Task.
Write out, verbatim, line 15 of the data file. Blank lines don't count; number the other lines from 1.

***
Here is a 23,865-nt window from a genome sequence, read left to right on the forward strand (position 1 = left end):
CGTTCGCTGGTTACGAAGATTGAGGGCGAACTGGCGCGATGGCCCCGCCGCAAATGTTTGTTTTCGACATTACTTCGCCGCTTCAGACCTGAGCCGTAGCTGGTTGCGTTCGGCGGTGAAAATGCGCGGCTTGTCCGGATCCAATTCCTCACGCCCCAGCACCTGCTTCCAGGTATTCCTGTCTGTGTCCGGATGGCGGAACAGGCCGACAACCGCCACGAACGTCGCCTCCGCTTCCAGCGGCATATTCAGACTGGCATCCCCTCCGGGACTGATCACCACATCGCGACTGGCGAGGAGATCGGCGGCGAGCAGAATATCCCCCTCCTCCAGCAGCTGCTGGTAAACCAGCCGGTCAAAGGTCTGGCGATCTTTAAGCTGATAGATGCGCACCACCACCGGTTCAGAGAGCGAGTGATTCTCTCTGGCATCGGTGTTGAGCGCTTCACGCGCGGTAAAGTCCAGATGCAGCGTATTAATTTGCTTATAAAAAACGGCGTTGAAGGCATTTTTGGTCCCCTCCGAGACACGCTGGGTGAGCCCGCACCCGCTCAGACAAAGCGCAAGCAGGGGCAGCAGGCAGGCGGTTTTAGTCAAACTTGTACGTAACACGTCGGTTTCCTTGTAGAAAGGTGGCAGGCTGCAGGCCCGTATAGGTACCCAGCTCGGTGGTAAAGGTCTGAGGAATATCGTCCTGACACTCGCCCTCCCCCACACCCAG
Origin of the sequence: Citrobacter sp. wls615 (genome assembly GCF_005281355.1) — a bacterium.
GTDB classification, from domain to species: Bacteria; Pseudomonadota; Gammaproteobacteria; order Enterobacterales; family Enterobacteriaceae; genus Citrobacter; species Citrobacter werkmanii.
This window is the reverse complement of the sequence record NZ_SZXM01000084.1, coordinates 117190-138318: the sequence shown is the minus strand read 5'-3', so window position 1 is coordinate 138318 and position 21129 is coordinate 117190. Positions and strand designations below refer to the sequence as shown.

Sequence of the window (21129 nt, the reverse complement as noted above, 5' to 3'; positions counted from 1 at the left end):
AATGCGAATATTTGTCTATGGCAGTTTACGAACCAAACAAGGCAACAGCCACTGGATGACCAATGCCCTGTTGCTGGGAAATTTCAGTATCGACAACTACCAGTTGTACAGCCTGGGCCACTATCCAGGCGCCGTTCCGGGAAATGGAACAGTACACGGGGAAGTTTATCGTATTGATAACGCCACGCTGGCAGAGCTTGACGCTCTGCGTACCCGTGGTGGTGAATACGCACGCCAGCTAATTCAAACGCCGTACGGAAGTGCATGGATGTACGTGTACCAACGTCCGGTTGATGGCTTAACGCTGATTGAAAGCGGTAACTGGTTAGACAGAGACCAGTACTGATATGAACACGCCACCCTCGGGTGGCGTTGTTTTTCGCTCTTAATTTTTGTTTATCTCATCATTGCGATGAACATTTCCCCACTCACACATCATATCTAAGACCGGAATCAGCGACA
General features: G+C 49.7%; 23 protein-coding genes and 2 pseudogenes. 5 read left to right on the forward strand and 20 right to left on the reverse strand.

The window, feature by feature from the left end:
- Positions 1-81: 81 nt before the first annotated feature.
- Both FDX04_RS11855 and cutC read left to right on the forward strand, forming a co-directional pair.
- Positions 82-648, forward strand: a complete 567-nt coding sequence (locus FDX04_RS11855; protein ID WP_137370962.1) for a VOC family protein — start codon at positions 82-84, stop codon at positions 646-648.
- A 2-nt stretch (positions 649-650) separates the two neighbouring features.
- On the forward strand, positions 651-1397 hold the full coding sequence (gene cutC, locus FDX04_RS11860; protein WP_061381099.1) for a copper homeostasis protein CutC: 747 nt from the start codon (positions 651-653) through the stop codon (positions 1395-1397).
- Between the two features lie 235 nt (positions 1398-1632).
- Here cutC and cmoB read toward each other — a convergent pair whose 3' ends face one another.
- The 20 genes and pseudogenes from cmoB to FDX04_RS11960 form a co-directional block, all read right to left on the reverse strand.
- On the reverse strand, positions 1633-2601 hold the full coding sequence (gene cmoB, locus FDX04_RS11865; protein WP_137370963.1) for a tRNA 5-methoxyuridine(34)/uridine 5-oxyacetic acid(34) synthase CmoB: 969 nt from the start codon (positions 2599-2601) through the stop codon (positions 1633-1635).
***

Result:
- Between the two features lie 235 nt (positions 1398-1632).